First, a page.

In the consecration of the Eucharist, the ordained priest never acts alone but always in and with Christ's Mystical Body, the Church, whose members, through the infused virtues of faith and charity, participate in the action of Christ the Head as represented by the priest. Pope Pius XII states in his encyclical Mediator Dei, that the faithful too "offer the divine Victim, though in a different sense." This teaching is confirmed by reference to the writings of Pope Innocent III and St. Robert Bellarmine on the Mass. Pius XII also points to the fact that the liturgical prayers of offering are generally used in the first person plural, as in various parts of the Canon of the Mass.[16] The Second Vatican Council's Constitution on the Sacred Liturgy follows Mediator Dei when it proclaims that "Christ's faithful, when present at this mystery of faith," which is the Holy Eucharist, "should give thanks to God [and], by offering the Immaculate Victim, not only through the hands of the priest, but also with him, they should learn also to offer themselves."[17] As the Council's Dogmatic Constitution on the Church "Lumen Gentium" teaches, "the faithful join in the offering of the Eucharist by virtue of their royal priesthood."[18] Through the indelible character they received in baptism, the faithful participate in Christ’s priesthood and hence also in his sacrificial offering of himself to the Father in the Holy Spirit.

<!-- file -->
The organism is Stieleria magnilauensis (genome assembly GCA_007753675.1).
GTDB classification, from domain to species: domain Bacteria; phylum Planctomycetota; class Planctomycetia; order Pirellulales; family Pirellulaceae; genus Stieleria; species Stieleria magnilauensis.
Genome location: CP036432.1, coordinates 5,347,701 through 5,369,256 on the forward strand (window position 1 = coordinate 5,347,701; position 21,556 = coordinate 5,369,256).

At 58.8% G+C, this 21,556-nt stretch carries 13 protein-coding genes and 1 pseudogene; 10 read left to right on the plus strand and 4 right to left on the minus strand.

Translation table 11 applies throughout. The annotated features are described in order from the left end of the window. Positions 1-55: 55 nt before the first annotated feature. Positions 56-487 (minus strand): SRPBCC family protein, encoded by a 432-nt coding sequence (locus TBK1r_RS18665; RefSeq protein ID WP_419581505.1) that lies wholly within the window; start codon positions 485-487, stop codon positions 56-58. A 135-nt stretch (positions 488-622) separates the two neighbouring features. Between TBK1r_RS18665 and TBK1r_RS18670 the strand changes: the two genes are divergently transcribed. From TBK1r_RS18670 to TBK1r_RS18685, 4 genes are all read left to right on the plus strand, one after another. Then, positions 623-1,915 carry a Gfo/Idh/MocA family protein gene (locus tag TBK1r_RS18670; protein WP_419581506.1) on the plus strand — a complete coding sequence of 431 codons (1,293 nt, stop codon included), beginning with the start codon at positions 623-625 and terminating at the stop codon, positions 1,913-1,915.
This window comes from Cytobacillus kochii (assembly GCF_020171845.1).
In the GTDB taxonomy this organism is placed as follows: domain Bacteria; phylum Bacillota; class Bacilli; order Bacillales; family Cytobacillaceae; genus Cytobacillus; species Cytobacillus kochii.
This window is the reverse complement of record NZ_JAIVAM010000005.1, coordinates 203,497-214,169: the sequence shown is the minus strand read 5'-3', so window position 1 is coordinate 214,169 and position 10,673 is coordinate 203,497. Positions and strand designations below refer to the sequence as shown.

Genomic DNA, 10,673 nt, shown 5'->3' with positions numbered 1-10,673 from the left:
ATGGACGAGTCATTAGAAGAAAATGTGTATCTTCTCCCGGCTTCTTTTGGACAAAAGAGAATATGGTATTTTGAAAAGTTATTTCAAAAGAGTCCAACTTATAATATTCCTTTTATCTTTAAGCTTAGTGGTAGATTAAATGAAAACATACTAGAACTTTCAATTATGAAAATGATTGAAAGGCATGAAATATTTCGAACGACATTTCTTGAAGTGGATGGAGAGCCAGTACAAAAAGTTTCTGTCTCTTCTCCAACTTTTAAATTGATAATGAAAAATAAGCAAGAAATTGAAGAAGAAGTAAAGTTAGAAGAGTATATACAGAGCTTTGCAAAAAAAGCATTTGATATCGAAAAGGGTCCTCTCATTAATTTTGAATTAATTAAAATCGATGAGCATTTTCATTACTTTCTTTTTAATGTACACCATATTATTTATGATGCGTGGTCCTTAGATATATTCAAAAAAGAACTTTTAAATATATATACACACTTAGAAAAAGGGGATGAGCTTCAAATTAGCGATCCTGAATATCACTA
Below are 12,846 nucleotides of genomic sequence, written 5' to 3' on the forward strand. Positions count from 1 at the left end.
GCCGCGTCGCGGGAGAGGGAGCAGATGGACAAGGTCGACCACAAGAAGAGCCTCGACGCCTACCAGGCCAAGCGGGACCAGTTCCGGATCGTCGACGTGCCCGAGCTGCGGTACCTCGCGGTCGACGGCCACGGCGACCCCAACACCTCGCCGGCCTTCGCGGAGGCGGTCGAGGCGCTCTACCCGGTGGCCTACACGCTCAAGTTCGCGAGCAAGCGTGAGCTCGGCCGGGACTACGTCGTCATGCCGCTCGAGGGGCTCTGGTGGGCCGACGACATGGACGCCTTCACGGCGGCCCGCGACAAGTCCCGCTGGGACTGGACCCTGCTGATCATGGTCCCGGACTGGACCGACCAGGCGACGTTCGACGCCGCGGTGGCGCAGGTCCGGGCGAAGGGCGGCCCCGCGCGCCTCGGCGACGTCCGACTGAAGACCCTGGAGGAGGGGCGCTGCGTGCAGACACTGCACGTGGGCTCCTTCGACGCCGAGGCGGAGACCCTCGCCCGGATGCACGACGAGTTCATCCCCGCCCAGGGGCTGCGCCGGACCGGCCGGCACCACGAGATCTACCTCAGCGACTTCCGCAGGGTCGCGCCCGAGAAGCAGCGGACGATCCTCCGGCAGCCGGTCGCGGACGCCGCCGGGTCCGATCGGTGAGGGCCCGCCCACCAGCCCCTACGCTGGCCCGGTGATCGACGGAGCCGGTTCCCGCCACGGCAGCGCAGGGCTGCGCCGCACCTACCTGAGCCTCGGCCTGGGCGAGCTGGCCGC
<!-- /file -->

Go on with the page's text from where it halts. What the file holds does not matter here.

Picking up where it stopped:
This teaching of the Church's Magisterium provides also the foundations for a renewed and more profound understanding of the "participatio actuosa" (active participation) of the faithful in the liturgy, which is not merely external, but also, and more importantly, internal. From this perspective one also understands better why from the Carolingian period to the reform of Vatican II, and also today in the extraordinary form of the Roman rite, the celebrant priest prays the Canon in silence. As the then Cardinal Joseph Ratzinger explained, thus communion before God is not denied: "It is not quite true that the uninterrupted recitation in a loud voice of the Eucharistic prayer is the condition for the participation of everyone in this central act of the Eucharistic celebration. My proposal then was: on one hand liturgical education must be such that the faithful know the essential meaning and the fundamental tendency of the Canon; on the other, the first words of the individual prayers should be pronounced in a loud voice as an invitation to the whole community, so that, then, the silent prayer of each one makes its own the intonation and can bring the personal dimension into that of the community, and that of the community into the personal dimension. (Pay close attention to this next bit!) Whoever has experienced personally the unity of the Church in the silence of the Eucharistic prayer has experienced what truly full silence is, which represents at the same time a deep and penetrating cry addressed to God, a prayer full of spirit. Here we truly pray all together the Canon, though in connection with the particular task of the priestly service."[19]